Copy
September 29, 2015



Caregivers Address Trauma, Need for Training and Services in Child Welfare    


Families implored almost 50 state Legislators, Congressional staff and other policymakers to provide better supports for caregivers in the child welfare system, including foster, adoptive and kin parents, at a special FamilySpeak sponsored by Michigan’s Children and others at the state Capitol Sept. 23.

Traveling from across the state, more than a dozen family members converged to testify to struggles accessing physical and mental health care, child care, education and transportation and other essential services for their children. Major themes of the day were the need for better training for families dealing with the results of trauma suffered by children entering the system, and immediate assessment and provision of assistance.

The forum follows numerous KidSpeak forums on foster care and is part of Michigan’s Children’s work to inform and influence positive policy changes for children, youth and families in the system.

Read our recap about the forum.  Then listen to a post-FamilySpeak WKAR broadcast interview with Michigan’s Children Vice President for Programs Michele Corey and state Rep. Jim Runestad.

Gillard Testifies, Urging Improvements in Third Grade Reading Bill


Before passing a bill intended to improve third grade reading proficiency in Michigan (HB 4822) last week, the House Education Committee included recommendations from Michigan’s Children aimed at strengthening the bill’s attention to the role of parents and other caregivers in improving their children’s reading. The legislation now goes to the full House for consideration.  

President & CEO Matt Gillard testified on Sept. 17 and urged that after-school providers and other caregivers be included in the development and implementation of “read-at-home” plans.  “Knowing the many challenges of working parents – particularly for parents who have their own literacy challenges – engaging other caregivers in addition to parents and guardians in developing and implementing a read-at-home plan just makes sense,” he said.

The measure passed the panel after two years of debate and deliberation. It’s not known when the full House will take it up.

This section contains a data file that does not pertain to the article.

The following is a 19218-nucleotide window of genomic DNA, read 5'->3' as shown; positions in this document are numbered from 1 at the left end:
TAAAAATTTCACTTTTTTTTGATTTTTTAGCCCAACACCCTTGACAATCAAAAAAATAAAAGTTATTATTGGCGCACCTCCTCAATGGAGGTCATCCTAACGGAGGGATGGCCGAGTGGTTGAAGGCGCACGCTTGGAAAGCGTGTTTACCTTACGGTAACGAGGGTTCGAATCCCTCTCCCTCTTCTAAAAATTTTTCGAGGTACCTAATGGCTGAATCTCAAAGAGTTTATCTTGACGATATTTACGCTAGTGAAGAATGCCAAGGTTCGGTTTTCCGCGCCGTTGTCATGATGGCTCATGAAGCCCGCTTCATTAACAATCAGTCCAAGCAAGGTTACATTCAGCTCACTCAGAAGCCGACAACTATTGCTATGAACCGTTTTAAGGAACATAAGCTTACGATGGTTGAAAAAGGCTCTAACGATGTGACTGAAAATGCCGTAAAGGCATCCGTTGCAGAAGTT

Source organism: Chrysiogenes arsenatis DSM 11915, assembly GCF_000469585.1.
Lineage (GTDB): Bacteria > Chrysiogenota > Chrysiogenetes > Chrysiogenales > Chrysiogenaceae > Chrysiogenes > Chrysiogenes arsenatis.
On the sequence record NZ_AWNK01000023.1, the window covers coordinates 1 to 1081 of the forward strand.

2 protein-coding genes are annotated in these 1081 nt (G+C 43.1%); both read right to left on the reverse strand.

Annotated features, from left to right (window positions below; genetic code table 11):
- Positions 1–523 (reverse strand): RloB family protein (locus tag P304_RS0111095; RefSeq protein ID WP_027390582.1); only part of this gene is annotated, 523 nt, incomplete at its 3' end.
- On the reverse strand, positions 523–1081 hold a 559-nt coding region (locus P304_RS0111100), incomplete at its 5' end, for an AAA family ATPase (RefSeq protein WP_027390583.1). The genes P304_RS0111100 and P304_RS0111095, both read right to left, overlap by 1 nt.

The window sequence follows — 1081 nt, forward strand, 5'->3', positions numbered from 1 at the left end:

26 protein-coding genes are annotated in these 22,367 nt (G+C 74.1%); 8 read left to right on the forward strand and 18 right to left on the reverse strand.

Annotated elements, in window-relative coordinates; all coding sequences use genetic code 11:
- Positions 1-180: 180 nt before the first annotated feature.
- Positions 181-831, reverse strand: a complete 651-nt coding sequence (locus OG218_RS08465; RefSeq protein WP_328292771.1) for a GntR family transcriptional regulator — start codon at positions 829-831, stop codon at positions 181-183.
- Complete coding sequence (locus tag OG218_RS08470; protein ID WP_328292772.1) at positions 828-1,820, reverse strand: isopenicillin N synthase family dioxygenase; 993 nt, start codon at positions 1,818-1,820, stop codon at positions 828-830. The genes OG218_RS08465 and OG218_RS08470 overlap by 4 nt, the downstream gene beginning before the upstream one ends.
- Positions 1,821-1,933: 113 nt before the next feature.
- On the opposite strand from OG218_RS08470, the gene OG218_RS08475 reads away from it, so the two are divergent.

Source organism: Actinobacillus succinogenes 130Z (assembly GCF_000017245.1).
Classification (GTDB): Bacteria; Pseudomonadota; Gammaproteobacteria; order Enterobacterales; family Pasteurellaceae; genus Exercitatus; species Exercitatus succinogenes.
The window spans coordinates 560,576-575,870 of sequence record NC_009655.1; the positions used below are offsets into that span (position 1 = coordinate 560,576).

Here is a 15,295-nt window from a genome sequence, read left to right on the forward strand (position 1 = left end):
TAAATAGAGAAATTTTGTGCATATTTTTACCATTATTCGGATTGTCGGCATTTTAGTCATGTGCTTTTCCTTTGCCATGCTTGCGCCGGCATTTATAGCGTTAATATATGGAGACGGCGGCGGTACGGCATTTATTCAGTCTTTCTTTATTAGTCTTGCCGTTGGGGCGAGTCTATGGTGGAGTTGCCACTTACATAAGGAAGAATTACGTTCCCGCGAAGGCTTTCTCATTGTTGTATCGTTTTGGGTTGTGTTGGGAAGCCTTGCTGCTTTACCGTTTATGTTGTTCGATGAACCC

Read Matt’s full testimony and other recommendations by Michigan’s Children. View the substitute bill passed out of Committee. And read our Issue briefs detailing evidence-based suggestions for improving literacy in Michigan.



First Focus Strengthens National Movement to Support Better Policies for Kids


First Focus, one of Michigan’s Children’s national partners, has launched The Children’s Network, a nationwide movement to make America a better place to raise children. The effort will engage individuals, non-profit organizations and businesses committed to the health, education and well-being of U.S. children in promoting better federal policy.  

Members will receive updates on child policy, action alerts and advocacy tools and opportunities to sign on to letters to members of Congress on key children’s policy priorities. Read more about the movement and read The Children’s Network agenda. First Focus is a bipartisan organization dedicated to making children and families a priority in federal policy and budget decisions. Michigan’s Children is part of the Children’s Network, and will continue to connect the dots between federal and state policy opportunities and advocates throughout the state.

#AllKidsMatter: Supporting Achievement for All Students


The Elementary and Secondary Education Act (ESEA) is slated for reauthorization in Congress after 15 years.  Michigan’s Children has long advocated for the important role the federal government assumes in ensuring that all children have equitable access to educational opportunities in this country. (See “The Federal Role in Education Policy, ESEA Update” by Michele Corey.)  

Tomorrow, September 30, we are joining the Education Trust, parents, advocates, educators and others from around the nation for a virtual advocacy event, #AllKidsMatter, to support quality education for all children as provided for in the ESEA. This virtual opportunity coincides with a gathering of advocates meeting with federal leaders about education policy in Washington, D.C.

View the All Kids Matter priorities here, and participate by calling your member of Congress; sending your member a letter; posting a tweet or posting a message on your member’s Facebook page and ask them to ensure educational equity in ESEA reauthorization . Recruit others to speak up!
Advocacy tips to help you stand up and speak out for Michigan children. 
 
You don't need to advocate alone. Take the opportunity to join your voice with others around the state and nation as often as you can. Sign up for advocacy updates from organizations you believe in, and keep in touch with Michigan’s Children.
     



 
Direct Quotes
 
“These kids have a history of trauma and abuse and neglect. They need more than love.” 
    
 -- Rachel Kornilakis, FamilySpeak Parent


 
 
Speaking for Kids is Michigan's Children's twice-a-month e-bulletin that offers public policy and budget information relating to children, youth and families in our state. 

Sign-up for our Action Networks to receive timely information on how you can impact public policy



 

donate-button-for-kids
Invest in Michigan’s Children and know that your dollars make good things happen for kids and families. By working to reform public policy, this organization improves the odds for all children, and supports the work of those who provide services that help individual children overcome the odds.

 
Forward to a Friend


215 S. Washington Square, Suite 110
Lansing, MI 48933
(517) 485-3500
www.michiganschildren.org

Unsubscribe from this list    Update subscription preferences   Forward to a friend

Copyright © |2015 Michigan's Children, All rights reserved.